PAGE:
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Math Help - LCM(a,b,c) and abc

  1. #1
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    LCM(a,b,c) and abc

    Theorem: LCM(a,b,c)·F=abc
    F=GCD(a,b)·GCD(ab/GCD(a,b),c)

    Proof:
    1) LCM(a,b)·GCD(a,b)=ab
    2) LCM(a,b,c)=LCM(LCM(a,b),c) or see below
    3) Let H=gcd(a,b), then
    4) LCM(a,b)=ab/H
    4) LCM(a,b,c)=LCM(ab/H,c)
    5) LCM(a,b,c)=[abc/H]/GCD(ab/H,c)
    6) LCM(a,b,c)·H·GCD(ab/H,c)=abc,

    EXAMPLE
    LCM(4,6,15)x2xGCD(2x6,15)=4x6x15
    LCM(4,6,15)x2x3=4x6x15
    LCM(4,6,15)=60
    You get same answer for any order of a,b,c
    ---------------------------------------------------------
    LCM(a,b,c)=LCM(LCM(a,b),c), by prime factorization which is easy to see for specific cases but awkard to type in the general case, or:
    7) Let Q=LCM(LCM(a,b),c)
    8) a|LCM(a,b), LCM(a,b)|Q, → a|Q
    9) b|LCM(a,b), LCM(a,b)|Q, → b|Q
    10) c|Q

    So Q is a common multiple of (a,b,c). Now you have to show Q divides every common multiple of (a,b,c). Then Q =LCM(a,b,c)

    CM(a,b,c) =ra=sb=tc
    ra=sb =CM(a,b)
    CM(a,b,c)=CM(a,b)=tc
    Q|CM(a,b), Q|c → Q|CM(a,b,c)

    The beauty of the proof is its easy to type.
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  2. #2
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    Re: LCM(a,b,c) and abc

    Quote Originally Posted by Hartlw View Post
    Theorem: LCM(a,b,c)·F=abc
    F=GCD(a,b)·GCD(ab/GCD(a,b),c)
    You can't prove this, it is not true.
    Counter-example: a= 6, b= 8, c= 12. LCM(6, 8, 12)= 2 and 6(8)(12)= 576 so F= 576/2= 488.
    But GCD(6, 8)= 2 and (6)(8)/GCD(6, 8)= 48/2= 24. GCD(24, 12)= 12. There product is 24, not 488.

    Proof:
    1) LCM(a,b)·GCD(a,b)=ab
    2) LCM(a,b,c)=LCM(LCM(a,b),c) or see below
    3) Let H=gcd(a,b), then
    4) LCM(a,b)=ab/H
    4) LCM(a,b,c)=LCM(ab/H,c)
    5) LCM(a,b,c)=[abc/H]/GCD(ab/H,c)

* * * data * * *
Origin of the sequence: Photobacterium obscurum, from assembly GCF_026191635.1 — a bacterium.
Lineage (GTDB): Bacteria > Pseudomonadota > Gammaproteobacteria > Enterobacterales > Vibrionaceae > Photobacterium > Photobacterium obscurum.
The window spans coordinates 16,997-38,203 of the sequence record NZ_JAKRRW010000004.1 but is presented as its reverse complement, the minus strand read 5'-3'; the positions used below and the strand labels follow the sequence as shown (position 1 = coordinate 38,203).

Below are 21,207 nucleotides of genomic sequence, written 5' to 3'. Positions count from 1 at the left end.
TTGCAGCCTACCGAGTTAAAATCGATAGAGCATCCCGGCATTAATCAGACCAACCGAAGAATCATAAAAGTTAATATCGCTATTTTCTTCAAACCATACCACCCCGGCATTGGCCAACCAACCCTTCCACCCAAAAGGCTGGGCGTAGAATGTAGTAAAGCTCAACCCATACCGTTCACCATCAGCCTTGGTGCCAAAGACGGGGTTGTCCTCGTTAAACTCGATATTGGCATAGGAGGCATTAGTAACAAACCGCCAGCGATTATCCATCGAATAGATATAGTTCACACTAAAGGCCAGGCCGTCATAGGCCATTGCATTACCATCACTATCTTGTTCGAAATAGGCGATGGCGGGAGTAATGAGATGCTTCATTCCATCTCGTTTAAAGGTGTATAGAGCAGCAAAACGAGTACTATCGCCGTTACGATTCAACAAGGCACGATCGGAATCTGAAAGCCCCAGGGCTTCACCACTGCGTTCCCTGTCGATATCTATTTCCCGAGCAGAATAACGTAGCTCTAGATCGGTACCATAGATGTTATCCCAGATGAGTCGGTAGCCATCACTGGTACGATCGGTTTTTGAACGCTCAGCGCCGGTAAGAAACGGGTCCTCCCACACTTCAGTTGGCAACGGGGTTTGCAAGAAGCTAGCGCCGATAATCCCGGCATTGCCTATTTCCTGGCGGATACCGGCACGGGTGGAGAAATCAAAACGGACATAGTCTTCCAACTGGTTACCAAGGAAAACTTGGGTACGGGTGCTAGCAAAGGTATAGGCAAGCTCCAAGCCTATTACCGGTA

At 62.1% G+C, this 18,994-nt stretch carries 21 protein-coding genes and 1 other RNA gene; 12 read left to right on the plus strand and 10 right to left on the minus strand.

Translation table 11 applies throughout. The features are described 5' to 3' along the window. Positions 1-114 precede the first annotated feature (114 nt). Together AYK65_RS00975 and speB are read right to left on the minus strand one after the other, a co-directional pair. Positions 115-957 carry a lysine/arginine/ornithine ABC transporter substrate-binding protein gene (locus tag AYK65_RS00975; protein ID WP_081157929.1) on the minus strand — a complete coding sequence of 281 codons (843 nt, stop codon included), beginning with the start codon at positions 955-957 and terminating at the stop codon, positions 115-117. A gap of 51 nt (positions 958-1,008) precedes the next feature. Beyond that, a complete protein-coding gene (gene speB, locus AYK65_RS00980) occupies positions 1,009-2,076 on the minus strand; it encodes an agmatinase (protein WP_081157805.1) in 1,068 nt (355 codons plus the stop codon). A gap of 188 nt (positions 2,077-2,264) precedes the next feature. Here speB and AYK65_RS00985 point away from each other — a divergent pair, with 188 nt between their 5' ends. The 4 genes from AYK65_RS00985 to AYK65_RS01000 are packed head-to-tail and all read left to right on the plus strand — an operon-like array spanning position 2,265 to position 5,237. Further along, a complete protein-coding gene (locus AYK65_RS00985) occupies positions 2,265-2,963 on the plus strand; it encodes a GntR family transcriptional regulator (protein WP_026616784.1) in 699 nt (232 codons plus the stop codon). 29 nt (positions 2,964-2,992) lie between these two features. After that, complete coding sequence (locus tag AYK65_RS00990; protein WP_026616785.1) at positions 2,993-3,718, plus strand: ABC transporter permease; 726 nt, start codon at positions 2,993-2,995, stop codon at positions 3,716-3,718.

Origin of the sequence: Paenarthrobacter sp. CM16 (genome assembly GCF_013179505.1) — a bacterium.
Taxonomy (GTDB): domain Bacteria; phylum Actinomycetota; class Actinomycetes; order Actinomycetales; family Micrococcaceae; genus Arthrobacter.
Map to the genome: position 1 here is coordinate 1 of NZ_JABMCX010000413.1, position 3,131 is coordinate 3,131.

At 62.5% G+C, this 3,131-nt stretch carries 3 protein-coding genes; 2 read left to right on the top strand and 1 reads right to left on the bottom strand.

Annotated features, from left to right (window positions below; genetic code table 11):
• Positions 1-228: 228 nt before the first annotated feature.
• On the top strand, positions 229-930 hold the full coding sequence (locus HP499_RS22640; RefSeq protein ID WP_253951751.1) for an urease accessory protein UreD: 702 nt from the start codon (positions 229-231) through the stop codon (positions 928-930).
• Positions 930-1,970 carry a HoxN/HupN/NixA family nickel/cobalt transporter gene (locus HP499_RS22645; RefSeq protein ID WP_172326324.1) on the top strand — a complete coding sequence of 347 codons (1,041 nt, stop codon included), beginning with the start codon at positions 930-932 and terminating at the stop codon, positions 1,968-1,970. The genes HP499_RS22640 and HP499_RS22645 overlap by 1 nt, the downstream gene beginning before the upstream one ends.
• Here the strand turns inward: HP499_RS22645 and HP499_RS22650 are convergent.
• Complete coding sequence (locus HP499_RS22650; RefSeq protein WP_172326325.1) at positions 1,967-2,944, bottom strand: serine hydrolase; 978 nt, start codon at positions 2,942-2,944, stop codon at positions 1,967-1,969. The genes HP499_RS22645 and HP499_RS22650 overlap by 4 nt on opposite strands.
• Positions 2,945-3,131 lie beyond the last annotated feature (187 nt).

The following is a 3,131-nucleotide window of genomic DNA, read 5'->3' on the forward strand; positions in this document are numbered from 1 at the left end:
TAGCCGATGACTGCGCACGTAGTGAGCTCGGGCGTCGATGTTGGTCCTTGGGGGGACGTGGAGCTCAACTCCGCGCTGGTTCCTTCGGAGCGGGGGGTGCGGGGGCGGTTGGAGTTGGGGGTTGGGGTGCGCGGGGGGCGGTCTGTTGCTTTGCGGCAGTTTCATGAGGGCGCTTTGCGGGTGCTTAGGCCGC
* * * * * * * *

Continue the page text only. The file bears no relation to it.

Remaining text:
6) LCM(a,b,c)·H·GCD(ab/H,c)=abc,

    EXAMPLE
    LCM(4,6,15)x2xGCD(2x6,15)=4x6x15
    LCM(4,6,15)x2x3=4x6x15
    LCM(4,6,15)=60
    You get same answer for any order of a,b,c
    ---------------------------------------------------------
    LCM(a,b,c)=LCM(LCM(a,b),c), by prime factorization which is easy to see for specific cases but awkard to type in the general case, or:
    7) Let Q=LCM(LCM(a,b),c)
    8) a|LCM(a,b), LCM(a,b)|Q, → a|Q
    9) b|LCM(a,b), LCM(a,b)|Q, → b|Q
    10) c|Q

    So Q is a common multiple of (a,b,c). Now you have to show Q divides every common multiple of (a,b,c). Then Q =LCM(a,b,c)

    CM(a,b,c) =ra=sb=tc
    ra=sb =CM(a,b)
    CM(a,b,c)=CM(a,b)=tc
    Q|CM(a,b), Q|c → Q|CM(a,b,c)

    The beauty of the proof is its easy to type.
    Thanks from topsquark
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  3. #3
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    Re: LCM(a,b,c) and abc

    The proof is correct. I tried various a,b,c. There may be a typo, or you made a mistake. Will clear it up tomorrow morning. I do tend to screw up details of typing. Thanks for checking
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  4. #4
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    Re: LCM(a,b,c) and abc

    Quote Originally Posted by HallsofIvy View Post
    You can't prove this, it is not true.
    Counter-example: a= 6, b= 8, c= 12.
    Au contraire mon ami.

    If (a,b,c) = 6,8,12
    GCD(6.8) = 2
    F = 2xGCD(6x8/2,12) = 2x12
    LCM(6,8,12)x2x12 = 6x8x12
    LCM(6,8,12) = 24

    It’s really a simple derivation. All you need is LCM(a,b,c)=LCM(LCM(a,b),c), LCM(a,b)xGCD(a,b)=ab, and some simple algebra. It’s probably easier to do yourself than follow mine.

    The formula can be recursive:
    LCM(a,b,c,d) = LCM(LCM(a,b,c),d), to give
    LCM(a,b,c,d)xF = abcd,
    and F depends only on GCD’s of two numbers, which are easy to work with, but formula may be a little messy to write out.
    So in general,
    LCM(a,b,c,d,….)xF=abcd….
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  5. #5
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    Re: LCM(a,b,c) and abc

    HallsofIvy, Also note the order of a,b,c doesn’t matter:

    Theorem: LCM(a,b,c)•F=abc
    F=GCD(a,b)•GCD(ab/GCD(a,b),c)

    If (a,b,c) = (12,6,8)
    GCD(12,6) = 6
    F = 6xGCD(12x6/6,8) = 6x4
    LCM(12,6,8)x6x4 = 12x6x8
    LCM(12,6,8) = 24
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